Bad things happen to good people – but you can help stop that

Criminals exist, and among those who most of us may encounter are more likely to be the flim-flam men and con-artists and their many scams. These smooth-tongued ne’er-do-wells prey on those who are least likely to identify the inconsistencies in the scam’s storyline. Targets have included the elderly, immigrants and those unfamiliar with government machinations or technologies.

You might remember the 1957 Broadway musical the Music Man and the infamous Professor Harold Hill and his “Boy’s Band” scam.  The film starts on the Rock Island train. A sheriff is running a gaggle of traveling salesmen out of town. The scene shifts to inside the train where the salesmen are talking about the scam run by Harold Hill and how he is a fake, and then concludes with Harold Hill jumping off the train in the fictional town of River City, Iowa, to run his scam.

The point here is that the traveling salesmen were talking about the Hill’s scam, sharing the context and the mechanics, so none of them would fall victim.

Who are they targeting?

Immigrants are prime targets. Not just in the US and UK, but in any country. An immigrant may not be familiar with governmental regulations and processes. Additionally, a recent arrival in a country might not be fluent in the language, and so criminals prey on them, knowing that the likelihood of them recognizing they’re being scammed is reduced.

Another preferred target group are senior citizens. Older people can be isolated and lonely, and these are the two prime ingredients capitalized on by those targeting this demographic.

And so cons such as catfishing and grandchildren scams continue to grow. With the catfish scam, the senior, as a technology migrant, might not be as technologically savvy, and can be lured by continued attention from a “suitor” they meet on a social network. Likewise, the harvesting of basic data from social networks, like Facebook, position the grandparent for the “grandchild in crisis” scam.

What can we do?

We can talk among ourselves about the scams we see so that we can spot them more quickly when they arrive in our email, show up at our doorstep or are on the other end of an unsolicited phone call.

This is the lesson the US Federal Trade Commission (FTC) is trying to spread: that knowledge is power.

To facilitate this sharing, the FTC has created what it calls a “fotonovela”, Talking About Scams (available to download in English or Spanish) which is designed to illustrate how important it is to share knowledge with others. Additional fotonovelas are also offered by the FTC. on topics such as avoiding telemarketing scams, debt relief scams and spotting imposters claiming to be government officials.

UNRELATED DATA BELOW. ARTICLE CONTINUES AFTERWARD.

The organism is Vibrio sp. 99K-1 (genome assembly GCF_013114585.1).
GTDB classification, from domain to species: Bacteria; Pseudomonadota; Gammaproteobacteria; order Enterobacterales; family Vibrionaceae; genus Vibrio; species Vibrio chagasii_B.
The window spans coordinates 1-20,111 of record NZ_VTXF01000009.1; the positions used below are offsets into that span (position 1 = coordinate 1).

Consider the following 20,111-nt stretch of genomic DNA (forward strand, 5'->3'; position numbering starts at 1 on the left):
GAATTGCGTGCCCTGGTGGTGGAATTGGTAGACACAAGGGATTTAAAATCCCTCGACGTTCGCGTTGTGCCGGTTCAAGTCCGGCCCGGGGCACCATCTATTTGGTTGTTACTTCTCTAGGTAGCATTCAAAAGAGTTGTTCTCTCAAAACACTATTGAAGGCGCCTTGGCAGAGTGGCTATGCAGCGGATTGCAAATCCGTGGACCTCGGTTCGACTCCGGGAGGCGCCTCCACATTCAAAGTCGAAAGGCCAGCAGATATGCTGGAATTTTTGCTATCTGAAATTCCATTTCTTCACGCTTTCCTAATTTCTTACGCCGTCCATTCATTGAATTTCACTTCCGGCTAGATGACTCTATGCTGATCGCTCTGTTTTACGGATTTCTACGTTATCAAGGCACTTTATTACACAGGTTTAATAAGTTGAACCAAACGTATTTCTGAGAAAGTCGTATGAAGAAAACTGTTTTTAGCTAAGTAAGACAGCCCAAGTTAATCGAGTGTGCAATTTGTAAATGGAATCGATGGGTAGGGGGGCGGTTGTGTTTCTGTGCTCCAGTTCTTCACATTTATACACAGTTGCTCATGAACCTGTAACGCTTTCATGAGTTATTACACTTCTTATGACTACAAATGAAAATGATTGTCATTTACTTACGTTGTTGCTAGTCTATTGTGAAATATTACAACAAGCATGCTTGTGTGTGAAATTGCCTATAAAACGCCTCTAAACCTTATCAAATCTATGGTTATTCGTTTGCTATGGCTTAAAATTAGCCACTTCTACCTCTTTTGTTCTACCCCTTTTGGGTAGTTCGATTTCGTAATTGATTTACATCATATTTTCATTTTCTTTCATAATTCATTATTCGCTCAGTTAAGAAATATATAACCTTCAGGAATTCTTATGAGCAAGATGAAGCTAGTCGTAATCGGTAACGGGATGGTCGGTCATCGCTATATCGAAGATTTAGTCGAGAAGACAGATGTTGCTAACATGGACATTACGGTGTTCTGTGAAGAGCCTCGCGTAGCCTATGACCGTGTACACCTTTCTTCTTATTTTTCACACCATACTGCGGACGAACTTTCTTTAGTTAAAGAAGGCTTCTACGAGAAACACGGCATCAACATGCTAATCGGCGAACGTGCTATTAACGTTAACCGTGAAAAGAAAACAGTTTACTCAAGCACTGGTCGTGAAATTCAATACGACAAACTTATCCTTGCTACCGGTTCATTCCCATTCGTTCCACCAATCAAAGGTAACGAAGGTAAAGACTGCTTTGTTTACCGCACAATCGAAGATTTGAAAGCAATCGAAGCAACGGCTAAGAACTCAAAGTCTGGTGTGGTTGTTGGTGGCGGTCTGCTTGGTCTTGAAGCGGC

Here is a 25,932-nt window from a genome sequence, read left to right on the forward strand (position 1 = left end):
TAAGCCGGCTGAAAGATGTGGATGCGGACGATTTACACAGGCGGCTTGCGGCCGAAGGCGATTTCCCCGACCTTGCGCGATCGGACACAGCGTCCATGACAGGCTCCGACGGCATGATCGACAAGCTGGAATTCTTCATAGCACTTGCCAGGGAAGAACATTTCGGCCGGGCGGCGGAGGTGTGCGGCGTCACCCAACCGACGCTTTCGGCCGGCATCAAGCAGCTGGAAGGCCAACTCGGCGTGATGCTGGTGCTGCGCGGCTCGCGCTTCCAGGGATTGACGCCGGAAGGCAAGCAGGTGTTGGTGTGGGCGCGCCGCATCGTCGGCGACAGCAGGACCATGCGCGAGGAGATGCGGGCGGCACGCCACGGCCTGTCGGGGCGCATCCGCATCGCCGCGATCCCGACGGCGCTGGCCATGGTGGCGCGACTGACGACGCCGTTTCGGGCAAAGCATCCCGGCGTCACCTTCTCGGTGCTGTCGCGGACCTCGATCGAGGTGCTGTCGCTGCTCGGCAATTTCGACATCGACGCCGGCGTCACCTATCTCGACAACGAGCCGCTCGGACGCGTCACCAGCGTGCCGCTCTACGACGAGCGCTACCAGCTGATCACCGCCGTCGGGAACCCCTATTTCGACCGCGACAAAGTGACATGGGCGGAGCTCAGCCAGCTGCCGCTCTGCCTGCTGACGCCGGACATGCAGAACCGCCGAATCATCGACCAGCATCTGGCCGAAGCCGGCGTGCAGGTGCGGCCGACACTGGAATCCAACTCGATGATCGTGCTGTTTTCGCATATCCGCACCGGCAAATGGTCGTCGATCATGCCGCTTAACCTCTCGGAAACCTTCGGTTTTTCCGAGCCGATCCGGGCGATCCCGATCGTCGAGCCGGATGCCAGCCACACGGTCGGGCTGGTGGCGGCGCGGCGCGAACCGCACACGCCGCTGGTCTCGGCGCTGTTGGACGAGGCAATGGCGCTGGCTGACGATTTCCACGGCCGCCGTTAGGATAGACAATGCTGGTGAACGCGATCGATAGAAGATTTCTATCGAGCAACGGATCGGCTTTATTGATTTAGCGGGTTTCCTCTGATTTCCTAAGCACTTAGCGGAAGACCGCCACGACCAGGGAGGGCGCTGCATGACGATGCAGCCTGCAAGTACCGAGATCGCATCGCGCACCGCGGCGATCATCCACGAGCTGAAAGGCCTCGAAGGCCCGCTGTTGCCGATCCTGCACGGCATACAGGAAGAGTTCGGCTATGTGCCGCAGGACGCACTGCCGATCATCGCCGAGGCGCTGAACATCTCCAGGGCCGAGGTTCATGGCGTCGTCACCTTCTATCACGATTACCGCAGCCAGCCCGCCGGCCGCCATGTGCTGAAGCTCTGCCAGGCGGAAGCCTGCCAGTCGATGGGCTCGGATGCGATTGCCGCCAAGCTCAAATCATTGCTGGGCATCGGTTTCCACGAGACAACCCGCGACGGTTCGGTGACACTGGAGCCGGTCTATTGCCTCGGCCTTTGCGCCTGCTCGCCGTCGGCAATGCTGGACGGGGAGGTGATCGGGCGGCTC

There are other useful resources too, such as those from AARP Fraud Watch Network and Senior Online Safety (Disclosure: this author founded the non-profit Senior Online Safety), both of which focus on online and offline scams aimed at senior citizens.

Device protection and cyber hygiene are equally as important. While many of us have these habits ingrained and routinely protect laptops and desktops with antivirus and malware protection, with applications like Sophos Home (free download), far too many forget about other devices such as smartphones and tablets.

Next time you see someone using a smartphone, ask them if it’s got the same kind of protection they use on their laptop: you will be amazed at the number of individuals who don’t think of their smartphone as the point of entry to their sensitive data.  Remind them that they need protect that device at the same level you would protect your laptop/desktop with applications like Sophos Mobile Security for Android. Making sure all our devices are as protected as they can be could save us from ourselves.

Scams are of course happen around the world, and scam artists travel the globe from their seat in front of a computer screen or from within a call center. Making sure our friends and families and communities know about the scams will help prevent bad things happening to good people. Reporting the scam appropriately is also important.

In the US, one should file a complaint with the FTC via their FTC Compliant Assistant. In the UK, start with Action Fraud (National Fraud & Cyber Crime Reporting Centre).

Sometimes a little bit of talk and effort can go a long way.